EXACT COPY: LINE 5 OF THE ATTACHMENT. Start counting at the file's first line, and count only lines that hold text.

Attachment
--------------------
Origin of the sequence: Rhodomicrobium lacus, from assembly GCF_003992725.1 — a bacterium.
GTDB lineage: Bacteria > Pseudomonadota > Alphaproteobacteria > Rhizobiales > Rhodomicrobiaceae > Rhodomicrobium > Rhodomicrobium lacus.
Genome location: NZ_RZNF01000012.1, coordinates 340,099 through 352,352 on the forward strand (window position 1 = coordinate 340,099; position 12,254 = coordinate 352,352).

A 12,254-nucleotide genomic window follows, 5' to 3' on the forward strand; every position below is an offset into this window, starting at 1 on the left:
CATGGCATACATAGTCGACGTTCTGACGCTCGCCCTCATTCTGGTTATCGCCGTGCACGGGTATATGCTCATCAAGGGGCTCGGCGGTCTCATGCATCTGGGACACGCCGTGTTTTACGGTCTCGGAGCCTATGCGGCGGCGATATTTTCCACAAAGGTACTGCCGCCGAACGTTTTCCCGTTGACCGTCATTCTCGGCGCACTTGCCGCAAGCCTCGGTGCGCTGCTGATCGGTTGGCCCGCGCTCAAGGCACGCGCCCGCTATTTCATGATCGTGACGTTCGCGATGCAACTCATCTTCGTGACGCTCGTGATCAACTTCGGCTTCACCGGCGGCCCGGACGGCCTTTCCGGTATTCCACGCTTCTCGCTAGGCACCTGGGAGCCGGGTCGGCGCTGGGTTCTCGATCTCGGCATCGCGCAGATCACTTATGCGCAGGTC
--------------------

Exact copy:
CATGGCATACATAGTCGACGTTCTGACGCTCGCCCTCATTCTGGTTATCGCCGTGCACGGGTATATGCTCATCAAGGGGCTCGGCGGTCTCATGCATCTGGGACACGCCGTGTTTTACGGTCTCGGAGCCTATGCGGCGGCGATATTTTCCACAAAGGTACTGCCGCCGAACGTTTTCCCGTTGACCGTCATTCTCGGCGCACTTGCCGCAAGCCTCGGTGCGCTGCTGATCGGTTGGCCCGCGCTCAAGGCACGCGCCCGCTATTTCATGATCGTGACGTTCGCGATGCAACTCATCTTCGTGACGCTCGTGATCAACTTCGGCTTCACCGGCGGCCCGGACGGCCTTTCCGGTATTCCACGCTTCTCGCTAGGCACCTGGGAGCCGGGTCGGCGCTGGGTTCTCGATCTCGGCATCGCGCAGATCACTTATGCGCAGGTC